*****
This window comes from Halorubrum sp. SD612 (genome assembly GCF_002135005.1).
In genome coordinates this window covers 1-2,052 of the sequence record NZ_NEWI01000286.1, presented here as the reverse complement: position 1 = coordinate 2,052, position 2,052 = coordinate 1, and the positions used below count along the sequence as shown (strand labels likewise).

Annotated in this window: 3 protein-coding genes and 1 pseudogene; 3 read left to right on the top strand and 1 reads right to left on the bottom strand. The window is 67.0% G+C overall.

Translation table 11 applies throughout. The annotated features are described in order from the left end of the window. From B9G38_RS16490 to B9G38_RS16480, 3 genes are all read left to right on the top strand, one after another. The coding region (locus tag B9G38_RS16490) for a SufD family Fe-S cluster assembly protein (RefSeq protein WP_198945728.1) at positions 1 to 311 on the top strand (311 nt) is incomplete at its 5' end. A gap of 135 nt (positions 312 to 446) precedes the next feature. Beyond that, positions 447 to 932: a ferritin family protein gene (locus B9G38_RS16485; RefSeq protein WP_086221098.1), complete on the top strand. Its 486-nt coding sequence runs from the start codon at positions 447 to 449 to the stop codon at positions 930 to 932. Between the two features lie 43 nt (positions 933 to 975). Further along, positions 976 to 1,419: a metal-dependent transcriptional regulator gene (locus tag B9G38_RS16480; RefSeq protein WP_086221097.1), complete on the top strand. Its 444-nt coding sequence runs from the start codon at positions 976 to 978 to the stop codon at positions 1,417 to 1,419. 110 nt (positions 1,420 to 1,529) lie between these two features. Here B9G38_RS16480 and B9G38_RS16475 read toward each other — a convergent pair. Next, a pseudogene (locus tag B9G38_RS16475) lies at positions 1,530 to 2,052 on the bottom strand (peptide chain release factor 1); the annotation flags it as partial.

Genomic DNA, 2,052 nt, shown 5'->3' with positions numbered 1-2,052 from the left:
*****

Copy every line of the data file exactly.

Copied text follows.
This window comes from Halorubrum sp. SD612 (genome assembly GCF_002135005.1).
In genome coordinates this window covers 1-2,052 of the sequence record NZ_NEWI01000286.1, presented here as the reverse complement: position 1 = coordinate 2,052, position 2,052 = coordinate 1, and the positions used below count along the sequence as shown (strand labels likewise).

Annotated in this window: 3 protein-coding genes and 1 pseudogene; 3 read left to right on the top strand and 1 reads right to left on the bottom strand. The window is 67.0% G+C overall.

Translation table 11 applies throughout. The annotated features are described in order from the left end of the window. From B9G38_RS16490 to B9G38_RS16480, 3 genes are all read left to right on the top strand, one after another. The coding region (locus tag B9G38_RS16490) for a SufD family Fe-S cluster assembly protein (RefSeq protein WP_198945728.1) at positions 1 to 311 on the top strand (311 nt) is incomplete at its 5' end. A gap of 135 nt (positions 312 to 446) precedes the next feature. Beyond that, positions 447 to 932: a ferritin family protein gene (locus B9G38_RS16485; RefSeq protein WP_086221098.1), complete on the top strand. Its 486-nt coding sequence runs from the start codon at positions 447 to 449 to the stop codon at positions 930 to 932. Between the two features lie 43 nt (positions 933 to 975). Further along, positions 976 to 1,419: a metal-dependent transcriptional regulator gene (locus tag B9G38_RS16480; RefSeq protein WP_086221097.1), complete on the top strand. Its 444-nt coding sequence runs from the start codon at positions 976 to 978 to the stop codon at positions 1,417 to 1,419. 110 nt (positions 1,420 to 1,529) lie between these two features. Here B9G38_RS16480 and B9G38_RS16475 read toward each other — a convergent pair. Next, a pseudogene (locus tag B9G38_RS16475) lies at positions 1,530 to 2,052 on the bottom strand (peptide chain release factor 1); the annotation flags it as partial.

Genomic DNA, 2,052 nt, shown 5'->3' with positions numbered 1-2,052 from the left: